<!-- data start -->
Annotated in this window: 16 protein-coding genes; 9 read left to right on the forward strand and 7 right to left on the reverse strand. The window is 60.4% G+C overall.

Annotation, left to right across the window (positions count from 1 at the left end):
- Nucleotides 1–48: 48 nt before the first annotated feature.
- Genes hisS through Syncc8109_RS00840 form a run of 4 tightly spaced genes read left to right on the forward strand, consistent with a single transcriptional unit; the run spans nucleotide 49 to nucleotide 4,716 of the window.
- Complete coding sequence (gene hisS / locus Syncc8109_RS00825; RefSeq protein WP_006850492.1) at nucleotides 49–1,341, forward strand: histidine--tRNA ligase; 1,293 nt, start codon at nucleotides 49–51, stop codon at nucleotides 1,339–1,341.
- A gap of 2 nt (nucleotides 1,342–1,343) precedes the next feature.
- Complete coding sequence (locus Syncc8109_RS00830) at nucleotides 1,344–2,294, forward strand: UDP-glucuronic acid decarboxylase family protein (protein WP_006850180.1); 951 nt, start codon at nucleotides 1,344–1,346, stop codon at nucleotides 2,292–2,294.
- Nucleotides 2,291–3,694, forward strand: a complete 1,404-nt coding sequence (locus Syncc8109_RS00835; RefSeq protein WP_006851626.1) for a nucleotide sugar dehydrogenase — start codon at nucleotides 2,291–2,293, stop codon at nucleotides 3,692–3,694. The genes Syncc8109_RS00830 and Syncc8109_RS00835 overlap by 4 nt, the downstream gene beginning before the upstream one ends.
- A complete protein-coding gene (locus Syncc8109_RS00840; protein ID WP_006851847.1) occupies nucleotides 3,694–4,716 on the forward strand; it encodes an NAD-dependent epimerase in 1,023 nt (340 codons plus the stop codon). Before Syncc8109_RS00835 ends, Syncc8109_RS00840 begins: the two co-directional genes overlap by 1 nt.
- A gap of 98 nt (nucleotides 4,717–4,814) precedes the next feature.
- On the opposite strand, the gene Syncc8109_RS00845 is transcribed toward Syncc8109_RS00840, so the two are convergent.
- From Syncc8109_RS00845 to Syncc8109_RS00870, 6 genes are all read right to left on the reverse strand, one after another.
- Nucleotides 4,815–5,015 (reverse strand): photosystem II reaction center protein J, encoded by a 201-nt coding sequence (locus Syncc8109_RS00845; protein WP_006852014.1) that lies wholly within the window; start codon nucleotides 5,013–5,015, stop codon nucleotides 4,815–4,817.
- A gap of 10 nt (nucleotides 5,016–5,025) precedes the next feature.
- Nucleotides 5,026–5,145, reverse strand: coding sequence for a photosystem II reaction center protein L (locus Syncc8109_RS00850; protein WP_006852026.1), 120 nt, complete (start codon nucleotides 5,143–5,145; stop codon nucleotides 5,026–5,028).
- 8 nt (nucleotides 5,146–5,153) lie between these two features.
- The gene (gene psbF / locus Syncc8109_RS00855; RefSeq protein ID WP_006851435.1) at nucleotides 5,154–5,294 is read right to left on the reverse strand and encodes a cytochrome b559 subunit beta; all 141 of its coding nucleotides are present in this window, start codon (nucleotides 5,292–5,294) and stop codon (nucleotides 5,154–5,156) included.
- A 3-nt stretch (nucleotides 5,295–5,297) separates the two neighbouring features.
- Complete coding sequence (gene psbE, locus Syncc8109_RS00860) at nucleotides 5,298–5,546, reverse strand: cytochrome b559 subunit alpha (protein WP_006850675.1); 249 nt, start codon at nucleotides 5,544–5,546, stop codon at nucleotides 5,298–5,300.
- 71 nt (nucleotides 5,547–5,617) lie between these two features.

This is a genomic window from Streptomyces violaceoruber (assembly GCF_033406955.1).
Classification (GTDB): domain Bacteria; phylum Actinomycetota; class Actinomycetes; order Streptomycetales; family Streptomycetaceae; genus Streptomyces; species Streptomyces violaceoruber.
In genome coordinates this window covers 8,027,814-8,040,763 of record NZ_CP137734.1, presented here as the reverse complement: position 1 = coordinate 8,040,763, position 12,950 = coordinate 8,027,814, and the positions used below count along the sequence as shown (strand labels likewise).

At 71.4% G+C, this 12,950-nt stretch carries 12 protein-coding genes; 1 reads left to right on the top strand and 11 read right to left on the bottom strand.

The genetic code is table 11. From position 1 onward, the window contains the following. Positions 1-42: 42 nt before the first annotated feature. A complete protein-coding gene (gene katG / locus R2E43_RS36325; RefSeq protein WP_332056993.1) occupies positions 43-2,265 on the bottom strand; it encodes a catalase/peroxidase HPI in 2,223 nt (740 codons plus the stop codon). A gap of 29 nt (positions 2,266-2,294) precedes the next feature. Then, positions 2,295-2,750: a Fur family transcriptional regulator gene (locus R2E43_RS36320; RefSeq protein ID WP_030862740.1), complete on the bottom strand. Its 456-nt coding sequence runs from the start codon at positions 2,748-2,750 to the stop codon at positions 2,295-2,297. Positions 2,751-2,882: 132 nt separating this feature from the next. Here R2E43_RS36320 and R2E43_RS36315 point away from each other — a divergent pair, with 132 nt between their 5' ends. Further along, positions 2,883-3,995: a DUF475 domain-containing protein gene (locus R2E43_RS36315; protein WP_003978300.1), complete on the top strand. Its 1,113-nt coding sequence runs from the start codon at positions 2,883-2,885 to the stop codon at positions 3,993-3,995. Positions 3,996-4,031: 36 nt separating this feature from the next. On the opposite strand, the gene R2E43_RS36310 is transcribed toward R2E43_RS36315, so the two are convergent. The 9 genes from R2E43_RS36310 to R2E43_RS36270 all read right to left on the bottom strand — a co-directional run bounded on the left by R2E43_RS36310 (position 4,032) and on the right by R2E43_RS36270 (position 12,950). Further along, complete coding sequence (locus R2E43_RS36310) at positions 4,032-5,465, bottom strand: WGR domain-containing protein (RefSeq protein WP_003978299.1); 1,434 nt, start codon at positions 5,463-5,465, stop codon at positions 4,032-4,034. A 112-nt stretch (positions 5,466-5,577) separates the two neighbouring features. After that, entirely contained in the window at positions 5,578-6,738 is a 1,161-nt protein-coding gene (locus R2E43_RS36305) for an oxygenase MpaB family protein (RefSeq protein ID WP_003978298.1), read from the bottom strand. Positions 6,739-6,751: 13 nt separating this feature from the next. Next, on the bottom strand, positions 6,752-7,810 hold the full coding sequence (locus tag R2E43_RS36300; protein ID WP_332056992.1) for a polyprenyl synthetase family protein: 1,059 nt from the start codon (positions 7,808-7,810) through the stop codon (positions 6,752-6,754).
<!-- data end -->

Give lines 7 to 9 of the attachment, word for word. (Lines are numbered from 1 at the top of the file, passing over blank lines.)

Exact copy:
- Complete coding sequence (locus Syncc8109_RS00830) at nucleotides 1,344–2,294, forward strand: UDP-glucuronic acid decarboxylase family protein (protein WP_006850180.1); 951 nt, start codon at nucleotides 1,344–1,346, stop codon at nucleotides 2,292–2,294.
- Nucleotides 2,291–3,694, forward strand: a complete 1,404-nt coding sequence (locus Syncc8109_RS00835; RefSeq protein WP_006851626.1) for a nucleotide sugar dehydrogenase — start codon at nucleotides 2,291–2,293, stop codon at nucleotides 3,692–3,694. The genes Syncc8109_RS00830 and Syncc8109_RS00835 overlap by 4 nt, the downstream gene beginning before the upstream one ends.
- A complete protein-coding gene (locus Syncc8109_RS00840; protein ID WP_006851847.1) occupies nucleotides 3,694–4,716 on the forward strand; it encodes an NAD-dependent epimerase in 1,023 nt (340 codons plus the stop codon). Before Syncc8109_RS00835 ends, Syncc8109_RS00840 begins: the two co-directional genes overlap by 1 nt.